Can video games boost the cognitive development of children?


A recent study of American children conducted with nearly 10,000 participating children and published in “Scientific Report” shows changes in their cognitive performance depending on the time they spend on video games. — Photo by Thomson Reuters Foundation

Monday, May 30, 2022 10:37 PM MYT

NEW YORK, May 30 — Researchers have found that children between the ages of eight and 12 who play video games perform better on various tests associated with intelligence and cognitive development.

Can video games play a role in the development of children’s intellectual abilities? A recent study of American children with nearly 10,000 child participants and published in Scientific reports shows the evolution of their cognitive performance according to the time spent on video games.

Aged 8 to 10, the young participants were followed for more than two years. The study also looked at children’s use of social media. The researchers found no correlation with intelligence and no negative impact on participants’ academic performance.

To define the concept of intelligence in children, research is based on several characteristics such as “the ability to learn effectively, to think rationally, to understand complex ideas and to adapt to new situations”. Overall, the study indicated that playing video games can help children adapt to situations quickly, understand complex ideas, and solve problems more creatively.

Better performance among video game players

To reach their conclusions, the researchers compared groups of “gamers” and “non-gamers”. Children participated in a multitude of ‘tasks’ or exercises testing vocabulary, attention, memory and reading and listening comprehension. The results showed better performance of children who played video games, even for those who spent several hours a day playing them.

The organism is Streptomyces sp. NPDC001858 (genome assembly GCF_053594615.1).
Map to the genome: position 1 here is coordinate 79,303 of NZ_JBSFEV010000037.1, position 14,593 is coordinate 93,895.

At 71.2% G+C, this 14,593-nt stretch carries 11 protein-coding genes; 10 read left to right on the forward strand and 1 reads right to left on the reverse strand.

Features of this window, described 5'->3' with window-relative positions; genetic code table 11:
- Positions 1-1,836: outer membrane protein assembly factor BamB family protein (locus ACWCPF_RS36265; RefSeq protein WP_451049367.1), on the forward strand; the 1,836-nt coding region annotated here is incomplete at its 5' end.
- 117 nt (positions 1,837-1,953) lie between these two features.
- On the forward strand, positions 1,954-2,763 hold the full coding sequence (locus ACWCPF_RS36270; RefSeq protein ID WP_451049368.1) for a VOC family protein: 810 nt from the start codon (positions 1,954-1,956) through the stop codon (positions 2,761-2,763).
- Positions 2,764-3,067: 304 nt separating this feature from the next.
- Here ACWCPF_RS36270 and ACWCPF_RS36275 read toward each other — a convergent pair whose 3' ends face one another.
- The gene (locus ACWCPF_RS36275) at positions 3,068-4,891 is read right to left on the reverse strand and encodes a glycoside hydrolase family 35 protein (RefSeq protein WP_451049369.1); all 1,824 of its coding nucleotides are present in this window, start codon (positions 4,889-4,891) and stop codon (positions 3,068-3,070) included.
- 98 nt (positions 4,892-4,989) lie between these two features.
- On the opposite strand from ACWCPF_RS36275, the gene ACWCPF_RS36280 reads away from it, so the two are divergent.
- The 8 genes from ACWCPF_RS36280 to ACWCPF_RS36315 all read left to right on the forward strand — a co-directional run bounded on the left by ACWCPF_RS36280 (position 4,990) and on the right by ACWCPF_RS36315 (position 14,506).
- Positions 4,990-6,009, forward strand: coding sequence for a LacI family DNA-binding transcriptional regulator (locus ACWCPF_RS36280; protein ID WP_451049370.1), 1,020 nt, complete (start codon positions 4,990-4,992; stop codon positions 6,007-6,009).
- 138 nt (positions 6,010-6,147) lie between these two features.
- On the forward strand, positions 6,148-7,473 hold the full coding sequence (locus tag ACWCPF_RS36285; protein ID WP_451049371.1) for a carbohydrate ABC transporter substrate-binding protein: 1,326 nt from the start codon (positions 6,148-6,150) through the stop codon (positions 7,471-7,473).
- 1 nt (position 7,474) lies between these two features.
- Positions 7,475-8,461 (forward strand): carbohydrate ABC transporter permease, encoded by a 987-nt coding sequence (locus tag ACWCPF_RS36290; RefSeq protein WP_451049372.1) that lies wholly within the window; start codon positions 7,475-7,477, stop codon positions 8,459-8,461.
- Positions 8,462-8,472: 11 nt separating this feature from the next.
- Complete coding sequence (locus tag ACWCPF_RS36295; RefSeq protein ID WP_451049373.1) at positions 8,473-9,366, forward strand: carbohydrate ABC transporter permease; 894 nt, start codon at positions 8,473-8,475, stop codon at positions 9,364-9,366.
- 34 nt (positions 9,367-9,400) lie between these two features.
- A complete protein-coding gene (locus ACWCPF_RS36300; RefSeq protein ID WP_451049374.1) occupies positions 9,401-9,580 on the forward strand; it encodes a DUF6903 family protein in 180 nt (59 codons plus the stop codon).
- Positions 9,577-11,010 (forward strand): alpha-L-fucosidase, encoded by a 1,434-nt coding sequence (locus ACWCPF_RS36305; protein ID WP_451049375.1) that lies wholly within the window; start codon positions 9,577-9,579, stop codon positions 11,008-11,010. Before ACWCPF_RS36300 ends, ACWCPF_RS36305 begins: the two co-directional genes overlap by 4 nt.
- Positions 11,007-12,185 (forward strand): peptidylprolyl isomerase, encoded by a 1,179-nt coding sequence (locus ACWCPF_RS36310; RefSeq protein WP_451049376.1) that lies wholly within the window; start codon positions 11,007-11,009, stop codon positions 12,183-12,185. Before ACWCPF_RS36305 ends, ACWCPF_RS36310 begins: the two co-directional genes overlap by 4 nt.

For many years, the benefits and dangers of video games have been the subject of intense debate. In the early 2000s, especially after the Columbine massacre, several politicians of different nationalities pointed the finger at video games as being responsible for an increase in violence among young people. Since then, many studies have shown that there was no correlation between games and violence and even tended to indicate cognitive benefits from playing video games.

The omnipresence of digital devices and the proliferation of their uses in all aspects of life mean that children also increasingly find themselves in front of a screen.

In 2020, a study by the American Academy of Child and Adolescent Psychiatry estimated that the average time children ages 8 to 12 spend on screens is between four and six hours a day.

Whether it is for playing, learning, watching or socializing, digital media has taken a prominent place in our lives. The succession of hours on the screens can cause sleep disturbances, visual fatigue or even neglecting physical activities. However, many researchers remain convinced of the benefits of video games in learning. — Studio ETX

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